Question about number of the form 2^n + 1
Let [TEX]a_{n}[/TEX] be the nth Highly Composite Integer* and [TEX]b_{n} = lcm(2^{a_{1}} + 1, 2^{a_{2}} + 1, ...,2^{a_{n}} + 1)[/TEX]. If [TEX]c_{n} = \frac{2^{a_{n}} + 1}{gcd(2^{a_{n}} + 1,b_{n1})}[/TEX], will [TEX]c_{n}[/TEX] always be equal to either 1 or a prime number?
*[url]https://en.wikipedia.org/wiki/Highly_composite_number#:~:text=Highly%20composite%20numbers%20whose%20number,sequence%20A189394%20in%20the%20OEIS[/url]). 
[QUOTE=jshort;558808]Let [TEX]a_{n}[/TEX] be the nth Highly Composite Integer* and [TEX]b_{n} = lcm(2^{a_{1}} + 1, 2^{a_{2}} + 1, ...,2^{a_{n}} + 1)[/TEX]. If [TEX]c_{n} = \frac{2^{a_{n}} + 1}{gcd(2^{a_{n}} + 1,b_{n1})}[/TEX], will [TEX]c_{n}[/TEX] always be equal to either 1 or a prime number?
*[url]https://en.wikipedia.org/wiki/Highly_composite_number#:~:text=Highly%20composite%20numbers%20whose%20number,sequence%20A189394%20in%20the%20OEIS[/url]).[/QUOTE]No. The first six highly composite numbers are 1, 2, 4, 6, 12, and 24. We have b[sub]5[/sub] = lcm([3,5,17,65,4097]) = 3*5*13*17*241, and 2[sup]24[/sup] + 1 = 16777217 = 97*257*673. Thus c[sub]6[/sub] = (2[sup]24[/sup] + 1)/gcd(3*5*13*17*241,97*257*673) = (2[sup]24[/sup] + 1)/1 = 97*257*673 
[QUOTE=Dr Sardonicus;558862]No. The first six highly composite numbers are 1, 2, 4, 6, 12, and 24.
We have b[sub]5[/sub] = lcm([3,5,17,65,4097]) = 3*5*13*17*241, and 2[sup]24[/sup] + 1 = 16777217 = 97*257*673. Thus c[sub]6[/sub] = (2[sup]24[/sup] + 1)/gcd(3*5*13*17*241,97*257*673) = (2[sup]24[/sup] + 1)/1 = 97*257*673[/QUOTE] Thanks Dr Sardonicus. I didn't think a counter example could be found for such small [TEX]n[/TEX]. My mistake was in assuming that the nonprimitive part of [TEX]2^{n} + 1[/TEX] must contain many factors from smaller [TEX]2^{m} + 1[/TEX] where [TEX]m < n[/TEX] is another highly composite integer. However just because [TEX]m[/TEX] is highly composite, doesn't mean that [TEX]m  n[/TEX]. In this case, even considering only the primitive part of [TEX]2^{24} + 1[/TEX] which is [TEX]65281 = 97 \cdot 673[/TEX] we still get a composite integer, which is kind of surprising because we can also prove that any prime factor of the primitive part of [TEX]2^{24} + 1[/TEX] must be of the form [TEX]1 + 4 \cdot 24k = 1 + 96k[/TEX], which greatly restricts the possible number of "eligible" prime factors to nearly 1% of all primes that the are in the range from [TEX](2, \sqrt{65281})[/TEX]. However when [TEX]k=1[/TEX], we get [TEX]97[/TEX] which is a factor lol!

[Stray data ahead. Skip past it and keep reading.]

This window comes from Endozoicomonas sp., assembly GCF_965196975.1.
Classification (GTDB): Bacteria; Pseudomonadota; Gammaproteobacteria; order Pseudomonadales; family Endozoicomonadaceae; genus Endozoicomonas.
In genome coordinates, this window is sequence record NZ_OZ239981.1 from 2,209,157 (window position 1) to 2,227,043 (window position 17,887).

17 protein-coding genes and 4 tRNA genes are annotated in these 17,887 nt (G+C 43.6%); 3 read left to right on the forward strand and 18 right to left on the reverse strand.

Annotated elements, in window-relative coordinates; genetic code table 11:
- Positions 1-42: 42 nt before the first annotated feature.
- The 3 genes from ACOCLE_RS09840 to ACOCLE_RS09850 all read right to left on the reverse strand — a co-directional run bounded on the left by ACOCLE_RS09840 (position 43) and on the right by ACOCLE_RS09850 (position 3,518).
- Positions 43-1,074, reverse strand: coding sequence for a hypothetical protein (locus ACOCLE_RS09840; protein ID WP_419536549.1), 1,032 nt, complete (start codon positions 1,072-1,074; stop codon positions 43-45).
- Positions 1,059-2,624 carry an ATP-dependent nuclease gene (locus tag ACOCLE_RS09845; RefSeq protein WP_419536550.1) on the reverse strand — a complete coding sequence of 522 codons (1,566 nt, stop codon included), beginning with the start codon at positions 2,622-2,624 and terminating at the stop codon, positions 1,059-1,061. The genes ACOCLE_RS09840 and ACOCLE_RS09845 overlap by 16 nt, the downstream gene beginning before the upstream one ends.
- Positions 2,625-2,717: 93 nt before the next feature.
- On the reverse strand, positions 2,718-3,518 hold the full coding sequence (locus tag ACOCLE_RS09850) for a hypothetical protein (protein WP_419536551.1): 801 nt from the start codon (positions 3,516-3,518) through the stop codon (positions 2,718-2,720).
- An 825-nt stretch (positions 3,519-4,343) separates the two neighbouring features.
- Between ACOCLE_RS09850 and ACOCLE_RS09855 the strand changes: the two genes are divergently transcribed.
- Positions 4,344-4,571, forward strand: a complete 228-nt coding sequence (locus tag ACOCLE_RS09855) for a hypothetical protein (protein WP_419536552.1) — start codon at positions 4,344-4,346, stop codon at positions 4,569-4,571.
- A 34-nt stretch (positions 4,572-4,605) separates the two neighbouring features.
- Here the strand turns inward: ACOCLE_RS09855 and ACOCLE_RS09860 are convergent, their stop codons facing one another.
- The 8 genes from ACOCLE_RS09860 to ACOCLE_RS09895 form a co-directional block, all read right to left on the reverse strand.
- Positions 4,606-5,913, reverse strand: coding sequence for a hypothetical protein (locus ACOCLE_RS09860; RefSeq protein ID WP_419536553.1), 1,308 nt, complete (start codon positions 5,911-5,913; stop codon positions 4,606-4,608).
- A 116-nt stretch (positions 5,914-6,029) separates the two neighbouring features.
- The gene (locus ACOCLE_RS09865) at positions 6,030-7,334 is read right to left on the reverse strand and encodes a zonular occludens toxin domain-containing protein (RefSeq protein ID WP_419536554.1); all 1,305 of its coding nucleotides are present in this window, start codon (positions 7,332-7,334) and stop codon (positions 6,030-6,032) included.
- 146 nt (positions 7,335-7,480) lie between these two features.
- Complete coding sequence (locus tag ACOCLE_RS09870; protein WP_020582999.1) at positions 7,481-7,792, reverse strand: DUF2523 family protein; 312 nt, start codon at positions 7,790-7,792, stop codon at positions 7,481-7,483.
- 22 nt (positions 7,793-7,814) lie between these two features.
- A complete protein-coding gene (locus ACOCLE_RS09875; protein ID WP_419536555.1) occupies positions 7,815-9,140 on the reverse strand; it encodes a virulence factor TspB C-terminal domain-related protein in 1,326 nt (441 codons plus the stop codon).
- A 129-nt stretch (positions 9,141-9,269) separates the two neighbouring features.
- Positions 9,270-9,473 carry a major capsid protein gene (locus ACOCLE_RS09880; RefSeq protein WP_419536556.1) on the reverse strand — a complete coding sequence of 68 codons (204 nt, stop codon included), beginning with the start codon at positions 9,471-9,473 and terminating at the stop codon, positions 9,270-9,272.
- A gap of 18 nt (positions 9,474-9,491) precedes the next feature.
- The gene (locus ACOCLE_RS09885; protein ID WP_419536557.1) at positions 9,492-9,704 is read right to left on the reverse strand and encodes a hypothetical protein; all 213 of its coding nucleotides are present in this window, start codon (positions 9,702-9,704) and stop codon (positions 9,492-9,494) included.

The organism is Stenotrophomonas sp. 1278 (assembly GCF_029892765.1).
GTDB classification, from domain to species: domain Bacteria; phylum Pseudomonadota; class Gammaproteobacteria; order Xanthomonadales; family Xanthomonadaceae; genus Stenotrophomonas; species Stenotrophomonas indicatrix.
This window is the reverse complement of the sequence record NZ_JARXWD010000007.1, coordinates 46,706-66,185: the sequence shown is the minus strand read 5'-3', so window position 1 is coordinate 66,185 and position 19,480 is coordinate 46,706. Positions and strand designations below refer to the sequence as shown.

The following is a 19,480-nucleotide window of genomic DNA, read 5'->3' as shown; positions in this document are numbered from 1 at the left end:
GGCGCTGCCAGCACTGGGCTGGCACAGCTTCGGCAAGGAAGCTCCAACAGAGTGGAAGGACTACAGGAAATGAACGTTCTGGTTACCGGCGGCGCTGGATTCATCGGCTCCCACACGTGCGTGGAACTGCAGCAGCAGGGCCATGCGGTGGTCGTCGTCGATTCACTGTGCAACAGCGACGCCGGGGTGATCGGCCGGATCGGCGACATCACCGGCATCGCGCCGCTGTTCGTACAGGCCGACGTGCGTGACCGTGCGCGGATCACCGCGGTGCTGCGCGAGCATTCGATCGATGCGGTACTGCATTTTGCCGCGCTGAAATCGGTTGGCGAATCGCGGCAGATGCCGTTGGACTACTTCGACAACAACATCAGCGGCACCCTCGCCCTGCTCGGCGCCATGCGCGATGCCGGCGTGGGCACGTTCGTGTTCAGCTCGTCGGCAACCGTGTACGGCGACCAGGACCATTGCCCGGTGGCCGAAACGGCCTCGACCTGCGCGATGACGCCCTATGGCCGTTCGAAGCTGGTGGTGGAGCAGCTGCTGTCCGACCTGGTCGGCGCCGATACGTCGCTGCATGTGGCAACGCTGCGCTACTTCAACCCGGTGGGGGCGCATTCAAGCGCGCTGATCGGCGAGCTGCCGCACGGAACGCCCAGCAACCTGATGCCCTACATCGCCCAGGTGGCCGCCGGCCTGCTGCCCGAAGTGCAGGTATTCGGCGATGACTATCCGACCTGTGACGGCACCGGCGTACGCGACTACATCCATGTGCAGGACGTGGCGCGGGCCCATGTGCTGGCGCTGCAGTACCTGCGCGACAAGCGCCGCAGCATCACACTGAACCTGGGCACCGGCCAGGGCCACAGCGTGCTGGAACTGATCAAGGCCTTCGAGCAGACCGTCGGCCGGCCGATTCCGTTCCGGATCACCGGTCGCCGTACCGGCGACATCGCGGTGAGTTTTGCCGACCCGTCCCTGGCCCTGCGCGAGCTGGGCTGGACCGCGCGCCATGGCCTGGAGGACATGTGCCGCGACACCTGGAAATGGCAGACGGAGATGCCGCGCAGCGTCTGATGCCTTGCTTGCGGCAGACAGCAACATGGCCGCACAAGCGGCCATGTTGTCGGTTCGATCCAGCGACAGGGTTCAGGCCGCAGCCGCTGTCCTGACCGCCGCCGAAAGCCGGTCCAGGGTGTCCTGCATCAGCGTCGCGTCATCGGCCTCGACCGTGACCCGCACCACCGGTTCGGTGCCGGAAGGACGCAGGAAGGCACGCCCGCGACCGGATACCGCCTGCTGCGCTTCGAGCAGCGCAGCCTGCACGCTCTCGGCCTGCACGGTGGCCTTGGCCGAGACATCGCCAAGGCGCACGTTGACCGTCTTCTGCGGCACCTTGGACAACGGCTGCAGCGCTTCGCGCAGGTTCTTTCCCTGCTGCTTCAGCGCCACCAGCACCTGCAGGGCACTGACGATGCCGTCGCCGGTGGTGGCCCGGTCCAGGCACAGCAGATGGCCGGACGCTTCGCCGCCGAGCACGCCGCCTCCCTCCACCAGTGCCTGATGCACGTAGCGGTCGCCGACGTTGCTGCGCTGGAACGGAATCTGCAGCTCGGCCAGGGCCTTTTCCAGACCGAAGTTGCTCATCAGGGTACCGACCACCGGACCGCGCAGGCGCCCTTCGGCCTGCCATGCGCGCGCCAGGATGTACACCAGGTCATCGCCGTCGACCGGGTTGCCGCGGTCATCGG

I considered the algebraic factorization of 2^m + 1. Write m = k*2^t where k is [i]odd[/i]. Then we have (2^(2^t))^k + 1. If k > 1 this has 2^(2^t) + 1 as a proper factor. So I looked at
2^1 + 1 = 3, 2^2 + 1 = 5, 2^4 + 1 = 17, 2^6 + 1 (algebraic factor 2^2 + 1, cofactor 13 is prime), 2^12 + 1 (algebraic factor 2^4 + 1 which appears earlier on list; cofactor 241 is prime). Then 2^24 + 1 = (2^8)^3 + 1. Hmm. Algebraic factor, 2^8 + 1 = 257, prime, not a factor of any preceding 2^m + 1. I was pretty sure the cofactor would not divide the lcm, so I had a counterexample. It was then just a matter of working out the details. 
Not really related to this specific question, but also a question about 2^n + 1:
Why aren't they researched in regard to being prime? It is basically a Proth number with k = 1. I just checked for n <= 200 and got primes only for n = 1, 2, 4, 8, 16  or F(0) to F(4). Is this sequence similar to Fermat and there are no known primes for 2^n + 1 other than those I mentioned above? If so, is it proven? Googling didn't yield any results surprisingly, but looking up formulas can be hard. 
[QUOTE="A[OEIS]019434[/OEIS]"]It is conjectured that there are only 5 terms.[/QUOTE]
:smile: 
[QUOTE=bur;559847]Not really related to this specific question, but also a question about 2^n + 1:
Why aren't they researched in regard to being prime? It is basically a Proth number with k = 1. I just checked for n <= 200 and got primes only for n = 1, 2, 4, 8, 16  or F(0) to F(4). Is this sequence similar to Fermat and there are no known primes for 2^n + 1 other than those I mentioned above? If so, is it proven? Googling didn't yield any results surprisingly, but looking up formulas can be hard.[/QUOTE] For 2^n+1 to be prime n must be a power of 2 [url]https://mathworld.wolfram.com/FermatNumber.html[/url] has a proof of this. 
Ok, thanks. So 2^n+1 is proven to only be prime if it is a Fermat number.

[QUOTE=henryzz;559850]For 2^n+1 to be prime n must be a power of 2 [URL]https://mathworld.wolfram.com/FermatNumber.html[/URL] has a proof of this.[/QUOTE]
So do we!: proposition 16 [URL="https://www.mersenneforum.org/showthread.php?t=21658"]here[/URL] 
Having looked at the proof, what I don't get is, why is [TEX]2^{(2r+1)s}=(2^s + 1)(...)[/TEX]?
Wolfram expressed it differently as [TEX](2^a)^b = (2^a + 1)(2^{a(b1)}2^{a(b2)}+...)[/TEX]. For that proof, I don't understand why [TEX]2^n = (2^a)^b[/TEX] if n = a*b with b being an odd integer. That it's equivalent to the product, I also don't get. 
[QUOTE=bur;559892]Having looked at the proof, what I don't get is, why is [TEX]2^{(2r+1)s}=(2^s + 1)(...)[/TEX]?[/QUOTE]
It's an example of what's called a telescopic sum: if you multiply out the brackets on the right hand side, then all terms cancel except for the first and the last. If it's not clear, try writing it out with a small example such as r=3. 
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